Nor had Lady Arabella sought to dissuade her. Although she and Magda were the best of friends, she had latterly found the onus of chaperoning her god-child an increasingly heavy burden. As she herself remarked: “You might as well attempt to chaperon a comet!”
It was almost inevitable that Magda, starred and feted wherever she went, should develop into a rather erratic and self-willed young person, but on the whole she had remained singularly unspoilt. Side by side with her gift for dancing she had also inherited something of her mother’s sweetness and wholesomeness of nature. There was nothing petty or mean about her, and many a struggling member of her own profession had had good cause to thank “the Wielitzska” for a helping hand.
Women found in her a good pal; men, an elusive, provocative personality that bewitched and angered them in the same breath, coolly accepting all they had to offer of love and headlong worship—and giving nothing in return.
It was not in the least that Magda deliberately set herself to wile a man’s heart out of his body. She seemed unable to help it! Apart from everything else, her dancing had taught her the whole magic of the art of charming by every look and gesture, and the passage of time had only added to the extraordinary physical allure which had been hers even as a child.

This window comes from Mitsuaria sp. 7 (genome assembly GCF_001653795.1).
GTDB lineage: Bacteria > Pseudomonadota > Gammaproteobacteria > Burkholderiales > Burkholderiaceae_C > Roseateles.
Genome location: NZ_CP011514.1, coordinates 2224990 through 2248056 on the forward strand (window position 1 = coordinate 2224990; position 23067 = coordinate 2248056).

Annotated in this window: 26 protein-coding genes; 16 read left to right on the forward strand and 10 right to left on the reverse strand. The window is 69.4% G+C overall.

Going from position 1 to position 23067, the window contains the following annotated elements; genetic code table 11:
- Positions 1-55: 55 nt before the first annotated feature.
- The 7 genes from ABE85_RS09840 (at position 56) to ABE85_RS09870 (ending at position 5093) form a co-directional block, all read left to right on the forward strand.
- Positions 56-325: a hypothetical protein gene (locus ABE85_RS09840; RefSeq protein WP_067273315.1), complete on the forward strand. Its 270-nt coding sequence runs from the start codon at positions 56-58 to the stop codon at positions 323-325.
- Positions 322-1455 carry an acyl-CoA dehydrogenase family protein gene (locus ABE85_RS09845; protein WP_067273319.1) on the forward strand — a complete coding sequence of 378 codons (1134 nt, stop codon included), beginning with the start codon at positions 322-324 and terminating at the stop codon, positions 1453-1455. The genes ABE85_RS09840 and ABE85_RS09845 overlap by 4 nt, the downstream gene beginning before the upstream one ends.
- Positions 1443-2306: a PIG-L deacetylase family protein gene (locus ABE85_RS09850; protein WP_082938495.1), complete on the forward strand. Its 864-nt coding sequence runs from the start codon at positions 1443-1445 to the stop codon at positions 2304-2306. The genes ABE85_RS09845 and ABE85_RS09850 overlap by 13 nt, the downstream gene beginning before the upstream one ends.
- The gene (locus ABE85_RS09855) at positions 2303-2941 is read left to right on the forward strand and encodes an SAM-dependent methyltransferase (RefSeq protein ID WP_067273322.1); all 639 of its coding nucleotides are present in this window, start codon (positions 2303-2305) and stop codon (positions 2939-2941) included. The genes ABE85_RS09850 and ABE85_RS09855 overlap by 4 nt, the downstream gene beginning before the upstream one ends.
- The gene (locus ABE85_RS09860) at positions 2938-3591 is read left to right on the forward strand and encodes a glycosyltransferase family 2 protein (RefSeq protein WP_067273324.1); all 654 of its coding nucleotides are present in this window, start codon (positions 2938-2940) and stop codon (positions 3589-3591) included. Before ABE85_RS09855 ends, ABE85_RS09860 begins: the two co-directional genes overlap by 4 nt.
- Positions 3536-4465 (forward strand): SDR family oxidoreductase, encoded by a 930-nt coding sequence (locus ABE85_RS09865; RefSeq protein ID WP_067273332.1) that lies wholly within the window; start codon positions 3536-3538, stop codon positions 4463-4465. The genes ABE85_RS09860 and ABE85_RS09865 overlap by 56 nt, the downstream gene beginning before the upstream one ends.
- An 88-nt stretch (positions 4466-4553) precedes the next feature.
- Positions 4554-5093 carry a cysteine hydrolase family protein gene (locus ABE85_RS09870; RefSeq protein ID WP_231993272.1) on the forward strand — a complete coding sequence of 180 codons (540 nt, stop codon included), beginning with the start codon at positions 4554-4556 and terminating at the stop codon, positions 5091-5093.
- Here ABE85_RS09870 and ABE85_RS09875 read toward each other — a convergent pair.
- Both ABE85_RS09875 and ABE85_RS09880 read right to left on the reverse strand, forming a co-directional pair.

Yet for all the apparent warmth and ardour of her temperament, to which the men she knew succumbed in spite of themselves, she herself seemed untouched by any deeper emotion than that of a faintly amused desire to attract. The lessons of her early days, the tragedy of her mother’s married life, had permeated her whole being, and her ability to remain emotionally unstirred was due to an instinctive reserve and self-withdrawal—an inherent distrust of the passion of love.
"Take everything. But do not give—anything—in return." Subconsciously Diane’s words, wrested from her at a moment of poignant mental anguish, formed the credo of her daughter’s life.
No man, so far, had ever actually counted for anything in Magda’s scheme of existence, and as she drove slowly home from Lady Arabella’s house in Park Lane she sincerely hoped none ever would. Certainly—she smiled a little at the bare idea—Kit Raynham was not destined to be the man! He was clever, and enthusiastic, and adoring, and she liked him quite a lot, but his hot-headed passion failed to waken in her breast the least spark of responsive emotion.
Her thoughts drifted idly backward, recalling this or that man who had wanted her. It was odd, but of all the men she had met the memory of one alone was still provocative of a genuine thrill of interest—and that was the unknown artist whom she had encountered in the woods at Coverdale.
Even now, after the lapse of ten years, she could remember the young, lean, square-jawed face with the grey eyes, “like eyes with little fires behind them,” and hear again the sudden jerky note in the man’s voice as he muttered, “Witch-child!”